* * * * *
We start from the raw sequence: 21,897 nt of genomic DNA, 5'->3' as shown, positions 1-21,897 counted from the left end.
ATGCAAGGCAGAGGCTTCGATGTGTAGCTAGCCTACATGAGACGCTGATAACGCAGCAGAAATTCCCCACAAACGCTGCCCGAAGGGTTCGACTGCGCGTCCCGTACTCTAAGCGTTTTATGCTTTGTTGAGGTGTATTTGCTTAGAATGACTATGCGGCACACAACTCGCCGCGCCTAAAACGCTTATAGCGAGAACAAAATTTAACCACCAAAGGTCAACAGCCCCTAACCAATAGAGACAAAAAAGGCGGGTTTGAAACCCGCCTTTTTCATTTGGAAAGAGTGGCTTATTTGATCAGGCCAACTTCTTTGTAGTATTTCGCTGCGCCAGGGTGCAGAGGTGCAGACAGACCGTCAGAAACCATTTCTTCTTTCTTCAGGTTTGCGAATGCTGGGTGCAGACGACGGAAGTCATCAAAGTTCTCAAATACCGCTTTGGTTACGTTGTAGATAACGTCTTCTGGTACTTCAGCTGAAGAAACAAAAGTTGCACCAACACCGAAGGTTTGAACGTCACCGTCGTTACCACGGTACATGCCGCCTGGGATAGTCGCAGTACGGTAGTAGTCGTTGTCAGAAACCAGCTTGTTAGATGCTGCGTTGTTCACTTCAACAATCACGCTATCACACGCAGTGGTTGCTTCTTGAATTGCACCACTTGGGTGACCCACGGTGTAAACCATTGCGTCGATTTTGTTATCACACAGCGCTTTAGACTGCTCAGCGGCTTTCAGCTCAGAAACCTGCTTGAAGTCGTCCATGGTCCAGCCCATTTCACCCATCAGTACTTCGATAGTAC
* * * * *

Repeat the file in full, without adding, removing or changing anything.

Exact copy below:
We start from the raw sequence: 21,897 nt of genomic DNA, 5'->3' as shown, positions 1-21,897 counted from the left end.
ATGCAAGGCAGAGGCTTCGATGTGTAGCTAGCCTACATGAGACGCTGATAACGCAGCAGAAATTCCCCACAAACGCTGCCCGAAGGGTTCGACTGCGCGTCCCGTACTCTAAGCGTTTTATGCTTTGTTGAGGTGTATTTGCTTAGAATGACTATGCGGCACACAACTCGCCGCGCCTAAAACGCTTATAGCGAGAACAAAATTTAACCACCAAAGGTCAACAGCCCCTAACCAATAGAGACAAAAAAGGCGGGTTTGAAACCCGCCTTTTTCATTTGGAAAGAGTGGCTTATTTGATCAGGCCAACTTCTTTGTAGTATTTCGCTGCGCCAGGGTGCAGAGGTGCAGACAGACCGTCAGAAACCATTTCTTCTTTCTTCAGGTTTGCGAATGCTGGGTGCAGACGACGGAAGTCATCAAAGTTCTCAAATACCGCTTTGGTTACGTTGTAGATAACGTCTTCTGGTACTTCAGCTGAAGAAACAAAAGTTGCACCAACACCGAAGGTTTGAACGTCACCGTCGTTACCACGGTACATGCCGCCTGGGATAGTCGCAGTACGGTAGTAGTCGTTGTCAGAAACCAGCTTGTTAGATGCTGCGTTGTTCACTTCAACAATCACGCTATCACACGCAGTGGTTGCTTCTTGAATTGCACCACTTGGGTGACCCACGGTGTAAACCATTGCGTCGATTTTGTTATCACACAGCGCTTTAGACTGCTCAGCGGCTTTCAGCTCAGAAACCTGCTTGAAGTCGTCCATGGTCCAGCCCATTTCACCCATCAGTACTTCGATAGTAC